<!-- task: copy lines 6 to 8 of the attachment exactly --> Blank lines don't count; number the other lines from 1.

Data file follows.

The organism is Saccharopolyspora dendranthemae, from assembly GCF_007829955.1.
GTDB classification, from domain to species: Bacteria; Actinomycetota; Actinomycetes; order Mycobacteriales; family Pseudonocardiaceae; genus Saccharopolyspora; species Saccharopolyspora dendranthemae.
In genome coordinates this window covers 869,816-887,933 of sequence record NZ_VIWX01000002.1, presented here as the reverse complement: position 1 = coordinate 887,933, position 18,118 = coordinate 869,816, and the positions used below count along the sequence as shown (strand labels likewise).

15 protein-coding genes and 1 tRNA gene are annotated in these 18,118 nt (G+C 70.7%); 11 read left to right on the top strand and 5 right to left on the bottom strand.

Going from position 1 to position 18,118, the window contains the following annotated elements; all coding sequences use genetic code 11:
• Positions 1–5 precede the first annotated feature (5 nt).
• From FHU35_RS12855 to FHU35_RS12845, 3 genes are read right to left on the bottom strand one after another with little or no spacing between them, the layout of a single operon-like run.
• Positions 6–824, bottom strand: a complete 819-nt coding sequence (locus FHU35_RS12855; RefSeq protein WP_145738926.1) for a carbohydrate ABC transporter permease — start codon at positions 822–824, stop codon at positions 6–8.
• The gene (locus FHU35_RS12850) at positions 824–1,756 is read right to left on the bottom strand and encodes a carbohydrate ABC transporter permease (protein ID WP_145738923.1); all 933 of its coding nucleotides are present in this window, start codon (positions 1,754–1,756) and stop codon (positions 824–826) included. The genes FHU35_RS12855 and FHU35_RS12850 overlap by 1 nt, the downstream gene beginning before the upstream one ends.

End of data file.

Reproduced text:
• Positions 1–5 precede the first annotated feature (5 nt).
• From FHU35_RS12855 to FHU35_RS12845, 3 genes are read right to left on the bottom strand one after another with little or no spacing between them, the layout of a single operon-like run.
• Positions 6–824, bottom strand: a complete 819-nt coding sequence (locus FHU35_RS12855; RefSeq protein WP_145738926.1) for a carbohydrate ABC transporter permease — start codon at positions 822–824, stop codon at positions 6–8.